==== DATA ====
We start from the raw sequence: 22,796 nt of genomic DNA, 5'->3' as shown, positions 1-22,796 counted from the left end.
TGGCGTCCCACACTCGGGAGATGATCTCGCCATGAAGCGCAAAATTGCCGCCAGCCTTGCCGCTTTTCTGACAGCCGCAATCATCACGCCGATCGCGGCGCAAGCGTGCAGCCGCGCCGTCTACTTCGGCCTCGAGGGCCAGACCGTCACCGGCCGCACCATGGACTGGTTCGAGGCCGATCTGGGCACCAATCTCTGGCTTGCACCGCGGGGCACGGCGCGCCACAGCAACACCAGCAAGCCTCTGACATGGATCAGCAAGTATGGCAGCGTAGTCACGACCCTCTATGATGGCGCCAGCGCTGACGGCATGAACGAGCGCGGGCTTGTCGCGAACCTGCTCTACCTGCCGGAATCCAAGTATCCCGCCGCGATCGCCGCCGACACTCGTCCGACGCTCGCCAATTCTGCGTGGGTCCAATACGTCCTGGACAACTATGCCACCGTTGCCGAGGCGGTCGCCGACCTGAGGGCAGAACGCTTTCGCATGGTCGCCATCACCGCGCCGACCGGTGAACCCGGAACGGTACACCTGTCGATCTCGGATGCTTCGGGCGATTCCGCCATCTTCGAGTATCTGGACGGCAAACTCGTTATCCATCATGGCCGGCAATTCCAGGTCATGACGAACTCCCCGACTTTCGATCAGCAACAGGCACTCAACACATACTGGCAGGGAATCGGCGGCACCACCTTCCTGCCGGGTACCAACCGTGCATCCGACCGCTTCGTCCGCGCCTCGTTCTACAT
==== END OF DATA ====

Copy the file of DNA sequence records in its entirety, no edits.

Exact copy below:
We start from the raw sequence: 22,796 nt of genomic DNA, 5'->3' as shown, positions 1-22,796 counted from the left end.
TGGCGTCCCACACTCGGGAGATGATCTCGCCATGAAGCGCAAAATTGCCGCCAGCCTTGCCGCTTTTCTGACAGCCGCAATCATCACGCCGATCGCGGCGCAAGCGTGCAGCCGCGCCGTCTACTTCGGCCTCGAGGGCCAGACCGTCACCGGCCGCACCATGGACTGGTTCGAGGCCGATCTGGGCACCAATCTCTGGCTTGCACCGCGGGGCACGGCGCGCCACAGCAACACCAGCAAGCCTCTGACATGGATCAGCAAGTATGGCAGCGTAGTCACGACCCTCTATGATGGCGCCAGCGCTGACGGCATGAACGAGCGCGGGCTTGTCGCGAACCTGCTCTACCTGCCGGAATCCAAGTATCCCGCCGCGATCGCCGCCGACACTCGTCCGACGCTCGCCAATTCTGCGTGGGTCCAATACGTCCTGGACAACTATGCCACCGTTGCCGAGGCGGTCGCCGACCTGAGGGCAGAACGCTTTCGCATGGTCGCCATCACCGCGCCGACCGGTGAACCCGGAACGGTACACCTGTCGATCTCGGATGCTTCGGGCGATTCCGCCATCTTCGAGTATCTGGACGGCAAACTCGTTATCCATCATGGCCGGCAATTCCAGGTCATGACGAACTCCCCGACTTTCGATCAGCAACAGGCACTCAACACATACTGGCAGGGAATCGGCGGCACCACCTTCCTGCCGGGTACCAACCGTGCATCCGACCGCTTCGTCCGCGCCTCGTTCTACAT